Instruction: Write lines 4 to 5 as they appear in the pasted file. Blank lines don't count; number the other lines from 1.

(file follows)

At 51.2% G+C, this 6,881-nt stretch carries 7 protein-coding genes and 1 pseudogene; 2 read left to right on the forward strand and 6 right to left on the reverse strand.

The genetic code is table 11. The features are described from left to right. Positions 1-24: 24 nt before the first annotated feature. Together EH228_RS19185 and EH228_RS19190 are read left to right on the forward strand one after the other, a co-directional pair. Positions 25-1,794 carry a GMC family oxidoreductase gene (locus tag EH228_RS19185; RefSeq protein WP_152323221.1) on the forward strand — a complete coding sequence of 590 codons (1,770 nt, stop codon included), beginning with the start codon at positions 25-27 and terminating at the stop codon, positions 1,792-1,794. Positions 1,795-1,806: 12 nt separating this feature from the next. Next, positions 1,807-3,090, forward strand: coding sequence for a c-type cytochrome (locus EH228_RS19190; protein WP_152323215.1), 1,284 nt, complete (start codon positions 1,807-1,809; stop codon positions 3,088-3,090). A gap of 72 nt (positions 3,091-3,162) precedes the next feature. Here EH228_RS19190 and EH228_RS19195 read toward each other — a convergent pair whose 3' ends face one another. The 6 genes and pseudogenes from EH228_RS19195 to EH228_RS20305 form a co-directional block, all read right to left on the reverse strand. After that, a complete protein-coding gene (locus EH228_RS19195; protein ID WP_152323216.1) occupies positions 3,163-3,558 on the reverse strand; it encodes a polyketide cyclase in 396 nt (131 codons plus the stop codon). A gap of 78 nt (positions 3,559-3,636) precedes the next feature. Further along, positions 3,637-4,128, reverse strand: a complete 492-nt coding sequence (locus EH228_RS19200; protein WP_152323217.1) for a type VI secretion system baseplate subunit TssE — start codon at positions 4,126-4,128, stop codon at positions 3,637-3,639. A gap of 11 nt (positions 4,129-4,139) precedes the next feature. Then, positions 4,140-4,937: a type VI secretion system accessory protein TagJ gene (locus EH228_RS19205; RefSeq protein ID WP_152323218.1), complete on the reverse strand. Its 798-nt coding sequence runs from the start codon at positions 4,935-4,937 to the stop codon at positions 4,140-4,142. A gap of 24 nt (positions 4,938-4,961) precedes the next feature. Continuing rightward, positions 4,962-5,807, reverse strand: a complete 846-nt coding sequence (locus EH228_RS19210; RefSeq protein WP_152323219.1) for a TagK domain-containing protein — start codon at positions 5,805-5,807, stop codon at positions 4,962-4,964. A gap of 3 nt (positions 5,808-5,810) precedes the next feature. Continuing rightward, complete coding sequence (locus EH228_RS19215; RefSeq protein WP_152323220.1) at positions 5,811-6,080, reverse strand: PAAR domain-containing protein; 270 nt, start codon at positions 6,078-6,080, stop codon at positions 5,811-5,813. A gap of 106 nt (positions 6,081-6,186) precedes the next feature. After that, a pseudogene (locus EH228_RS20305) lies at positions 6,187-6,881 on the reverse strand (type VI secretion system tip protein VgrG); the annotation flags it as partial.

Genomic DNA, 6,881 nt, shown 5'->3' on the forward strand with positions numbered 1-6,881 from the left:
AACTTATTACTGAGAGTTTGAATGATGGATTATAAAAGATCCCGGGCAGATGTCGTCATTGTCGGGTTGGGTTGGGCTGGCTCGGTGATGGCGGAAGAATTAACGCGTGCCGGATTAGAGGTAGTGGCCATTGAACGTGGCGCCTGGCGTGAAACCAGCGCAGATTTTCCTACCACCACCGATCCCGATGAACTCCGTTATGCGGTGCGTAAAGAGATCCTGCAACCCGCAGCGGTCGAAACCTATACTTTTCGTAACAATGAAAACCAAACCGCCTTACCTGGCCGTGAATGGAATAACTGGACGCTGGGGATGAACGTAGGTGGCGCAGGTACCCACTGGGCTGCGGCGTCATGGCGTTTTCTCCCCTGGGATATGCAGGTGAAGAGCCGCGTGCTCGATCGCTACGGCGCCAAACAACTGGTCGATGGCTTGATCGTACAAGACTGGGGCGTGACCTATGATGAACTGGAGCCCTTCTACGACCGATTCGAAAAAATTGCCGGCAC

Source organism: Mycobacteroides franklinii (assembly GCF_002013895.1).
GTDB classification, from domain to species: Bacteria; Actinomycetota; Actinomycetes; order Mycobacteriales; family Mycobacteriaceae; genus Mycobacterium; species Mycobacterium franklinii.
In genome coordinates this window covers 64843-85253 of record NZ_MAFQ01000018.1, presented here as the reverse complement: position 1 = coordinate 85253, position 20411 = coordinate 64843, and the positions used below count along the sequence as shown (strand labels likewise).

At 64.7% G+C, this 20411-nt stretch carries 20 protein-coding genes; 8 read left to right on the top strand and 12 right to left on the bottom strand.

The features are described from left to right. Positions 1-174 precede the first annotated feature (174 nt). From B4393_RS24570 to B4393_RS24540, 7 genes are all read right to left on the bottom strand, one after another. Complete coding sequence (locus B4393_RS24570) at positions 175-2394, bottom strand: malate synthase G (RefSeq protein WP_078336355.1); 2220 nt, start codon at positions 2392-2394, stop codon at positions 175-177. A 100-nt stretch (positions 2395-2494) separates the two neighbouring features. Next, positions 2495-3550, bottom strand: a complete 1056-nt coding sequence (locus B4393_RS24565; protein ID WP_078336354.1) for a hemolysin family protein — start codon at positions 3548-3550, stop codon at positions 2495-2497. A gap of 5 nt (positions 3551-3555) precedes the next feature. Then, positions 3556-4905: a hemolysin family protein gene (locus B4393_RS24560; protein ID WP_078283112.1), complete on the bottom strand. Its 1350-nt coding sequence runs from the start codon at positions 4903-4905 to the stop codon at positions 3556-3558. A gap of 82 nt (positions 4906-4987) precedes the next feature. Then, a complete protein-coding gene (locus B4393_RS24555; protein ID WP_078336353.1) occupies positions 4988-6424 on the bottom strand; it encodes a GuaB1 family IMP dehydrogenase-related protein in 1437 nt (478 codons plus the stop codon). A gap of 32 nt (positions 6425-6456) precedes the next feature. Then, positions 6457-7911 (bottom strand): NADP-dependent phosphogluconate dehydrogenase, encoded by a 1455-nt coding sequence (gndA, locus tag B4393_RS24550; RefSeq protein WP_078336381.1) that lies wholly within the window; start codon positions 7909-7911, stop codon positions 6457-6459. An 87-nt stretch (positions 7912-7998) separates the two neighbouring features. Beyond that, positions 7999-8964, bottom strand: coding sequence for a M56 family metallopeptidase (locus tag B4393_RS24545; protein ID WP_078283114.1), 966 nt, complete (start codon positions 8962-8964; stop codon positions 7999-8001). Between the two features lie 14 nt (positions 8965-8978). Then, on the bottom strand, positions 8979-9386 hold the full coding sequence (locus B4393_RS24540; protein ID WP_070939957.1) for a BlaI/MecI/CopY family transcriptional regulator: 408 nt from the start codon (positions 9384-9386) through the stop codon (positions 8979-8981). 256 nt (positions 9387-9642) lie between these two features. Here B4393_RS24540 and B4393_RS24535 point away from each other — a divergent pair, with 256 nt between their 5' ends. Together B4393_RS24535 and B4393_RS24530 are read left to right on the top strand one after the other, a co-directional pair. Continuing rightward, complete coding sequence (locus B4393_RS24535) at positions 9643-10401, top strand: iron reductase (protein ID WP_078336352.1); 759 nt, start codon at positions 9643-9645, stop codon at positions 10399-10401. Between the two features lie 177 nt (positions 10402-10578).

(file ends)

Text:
AACTTATTACTGAGAGTTTGAATGATGGATTATAAAAGATCCCGGGCAGATGTCGTCATTGTCGGGTTGGGTTGGGCTGGCTCGGTGATGGCGGAAGAATTAACGCGTGCCGGATTAGAGGTAGTGGCCATTGAACGTGGCGCCTGGCGTGAAACCAGCGCAGATTTTCCTACCACCACCGATCCCGATGAACTCCGTTATGCGGTGCGTAAAGAGATCCTGCAACCCGCAGCGGTCGAAACCTATACTTTTCGTAACAATGAAAACCAAACCGCCTTACCTGGCCGTGAATGGAATAACTGGACGCTGGGGATGAACGTAGGTGGCGCAGGTACCCACTGGGCTGCGGCGTCATGGCGTTTTCTCCCCTGGGATATGCAGGTGAAGAGCCGCGTGCTCGATCGCTACGGCGCCAAACAACTGGTCGATGGCTTGATCGTACAAGACTGGGGCGTGACCTATGATGAACTGGAGCCCTTCTACGACCGATTCGAAAAAATTGCCGGCAC

Source organism: Mycobacteroides franklinii (assembly GCF_002013895.1).